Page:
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Lead Your Team Managing

What Your Workers Want ... It's More Than Money

What Your Workers Want ... It's More Than Money
Credit: M Shutter/Shutterstock

In order to attract and hold on to top employees, you're going to have to do more than just pay them well, research suggests.

While salary remains a key factor in attracting and retaining employees, so do career-advancement opportunities, job security, and trust and confidence in senior leaders, according to a new study from the professional services firm Towers Watson.

Employers, however, don't seem to be on the same page with those priorities. The research revealed that job security is the second most important reason employees join a company and the fourth most important reason they stay with one. Additionally, employees ranked trust and confidence in senior leadership as the third most important reason they stick with a company.

Despite these findings, employers did not rank any of these factors as key attraction and retention drivers.

Laura Sejen, managing director at Towers Watson, said the study shows a significant disconnect between employers and employees.

"With talent mobility on the rise, employers need to understand what employees value if they are to succeed in attracting and retaining employees," Sejen said in a statement. "While employers recognize the importance of pay and career advancement as key reasons employees choose to join and stay with a company, they don't place the same importance on another top attraction and retention driver — job security — or a key retention driver — trust and confidence in senior leadership."

Overall, the majority of employees surveyed think their companies can do a better job of holding on to and drawing interest from quality employees. Specifically, only 46 percent of the employees surveyed think their company does a good job of attracting and retaining the right workers, with just 42 percent saying their employer does a good job of retaining talented employees.

In addition to job security and trust in leadership, employers have to do a better job of giving their workers more opportunities to advance their careers, according to the study. More than 40 percent of employees who have been formally identified by their organization as having high potential said they would need to leave their organization to advance their careers.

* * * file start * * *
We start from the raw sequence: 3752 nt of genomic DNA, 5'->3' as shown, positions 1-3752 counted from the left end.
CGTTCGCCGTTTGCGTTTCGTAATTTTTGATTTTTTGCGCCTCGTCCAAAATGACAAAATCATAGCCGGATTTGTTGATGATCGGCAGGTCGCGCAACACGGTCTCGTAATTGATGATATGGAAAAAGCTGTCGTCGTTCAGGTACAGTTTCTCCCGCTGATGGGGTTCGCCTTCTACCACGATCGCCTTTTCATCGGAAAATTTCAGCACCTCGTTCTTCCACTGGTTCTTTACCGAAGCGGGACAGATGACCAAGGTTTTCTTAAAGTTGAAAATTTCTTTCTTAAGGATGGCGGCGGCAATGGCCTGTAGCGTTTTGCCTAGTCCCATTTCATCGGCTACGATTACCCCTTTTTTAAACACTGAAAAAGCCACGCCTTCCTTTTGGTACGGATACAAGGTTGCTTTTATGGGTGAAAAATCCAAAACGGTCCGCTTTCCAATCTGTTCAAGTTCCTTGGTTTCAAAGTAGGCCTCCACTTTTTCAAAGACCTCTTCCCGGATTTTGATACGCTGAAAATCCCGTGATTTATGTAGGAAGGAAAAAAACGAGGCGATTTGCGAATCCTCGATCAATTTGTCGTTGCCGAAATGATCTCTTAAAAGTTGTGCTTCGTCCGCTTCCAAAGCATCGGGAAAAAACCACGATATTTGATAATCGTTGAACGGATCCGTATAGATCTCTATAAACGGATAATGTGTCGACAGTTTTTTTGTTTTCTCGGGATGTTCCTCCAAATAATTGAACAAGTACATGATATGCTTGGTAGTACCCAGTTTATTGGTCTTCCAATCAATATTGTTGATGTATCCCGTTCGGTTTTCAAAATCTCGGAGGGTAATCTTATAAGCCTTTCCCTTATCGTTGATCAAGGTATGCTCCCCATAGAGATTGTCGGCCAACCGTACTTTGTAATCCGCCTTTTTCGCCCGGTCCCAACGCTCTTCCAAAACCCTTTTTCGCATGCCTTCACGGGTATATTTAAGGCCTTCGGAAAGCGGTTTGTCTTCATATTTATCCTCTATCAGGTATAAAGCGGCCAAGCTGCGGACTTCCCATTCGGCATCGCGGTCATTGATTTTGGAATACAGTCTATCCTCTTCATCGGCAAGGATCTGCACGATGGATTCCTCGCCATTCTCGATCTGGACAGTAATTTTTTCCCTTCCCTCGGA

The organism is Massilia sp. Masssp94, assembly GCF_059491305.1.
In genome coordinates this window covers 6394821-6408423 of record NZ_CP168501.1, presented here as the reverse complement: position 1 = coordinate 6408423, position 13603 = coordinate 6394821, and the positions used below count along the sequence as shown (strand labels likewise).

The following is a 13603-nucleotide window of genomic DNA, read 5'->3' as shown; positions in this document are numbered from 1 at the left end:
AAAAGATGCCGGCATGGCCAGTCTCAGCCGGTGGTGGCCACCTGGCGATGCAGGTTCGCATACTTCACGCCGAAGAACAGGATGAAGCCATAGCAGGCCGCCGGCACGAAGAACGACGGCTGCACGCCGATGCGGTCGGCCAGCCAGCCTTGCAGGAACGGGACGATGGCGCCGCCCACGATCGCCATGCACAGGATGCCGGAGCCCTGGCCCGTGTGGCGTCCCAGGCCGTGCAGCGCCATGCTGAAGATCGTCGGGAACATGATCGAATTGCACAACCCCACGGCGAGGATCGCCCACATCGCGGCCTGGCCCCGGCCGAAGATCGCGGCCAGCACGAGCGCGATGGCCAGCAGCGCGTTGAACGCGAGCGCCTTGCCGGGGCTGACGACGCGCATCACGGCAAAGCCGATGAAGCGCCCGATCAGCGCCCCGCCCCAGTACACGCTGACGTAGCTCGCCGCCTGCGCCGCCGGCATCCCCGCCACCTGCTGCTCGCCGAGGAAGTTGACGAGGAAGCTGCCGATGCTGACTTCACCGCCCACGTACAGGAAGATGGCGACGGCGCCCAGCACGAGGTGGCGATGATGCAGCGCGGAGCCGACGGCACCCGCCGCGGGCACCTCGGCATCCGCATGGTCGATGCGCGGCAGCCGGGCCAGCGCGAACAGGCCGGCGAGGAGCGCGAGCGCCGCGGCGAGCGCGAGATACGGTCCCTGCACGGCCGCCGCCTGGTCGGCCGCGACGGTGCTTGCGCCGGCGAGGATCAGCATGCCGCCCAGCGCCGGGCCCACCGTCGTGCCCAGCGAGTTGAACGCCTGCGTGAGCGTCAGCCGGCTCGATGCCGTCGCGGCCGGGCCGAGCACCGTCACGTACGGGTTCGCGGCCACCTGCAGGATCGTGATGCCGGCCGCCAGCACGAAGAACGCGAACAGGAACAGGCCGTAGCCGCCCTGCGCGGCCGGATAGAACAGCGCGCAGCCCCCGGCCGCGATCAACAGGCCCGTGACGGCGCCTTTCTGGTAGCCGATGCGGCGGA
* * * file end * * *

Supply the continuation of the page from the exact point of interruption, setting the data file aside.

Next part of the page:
Sejen said organizations are missing the mark when it comes to career development: Less than half of employers said they are effective at providing traditional career-advancement opportunities.

"Given how important career-advancement opportunities are to employees, the fact that so many employees, and especially high potentials, feel stuck should serve as a wake-up call to employers to review their career-development programs," Sejen said. "Employees will have more opportunities to seek employment elsewhere as hiring activity continues to increase, and employers will be on the lookout for high-potential and top-performing employees."

The study found that with hiring on the rise, it's becoming even more difficult to attract and retain employees. Nearly two-thirds of employers are having trouble attracting top performers and high-potential employees — an increase from two years ago.

The research was based on surveys of 1,637 companies globally, including 337 from the United States, as well as 32,000 employees worldwide, including 6,014 from the U.S.

Originally published on Business News Daily.

Chad  Brooks
Chad Brooks

Chad Brooks is a Chicago-based freelance writer who has nearly 15 years experience in the media business. A graduate of Indiana University, he spent nearly a decade as a staff reporter for the Daily Herald in suburban Chicago, covering a wide array of topics including, local and state government, crime, the legal system and education. Following his years at the newspaper Chad worked in public relations, helping promote small businesses throughout the U.S. Follow him on Twitter.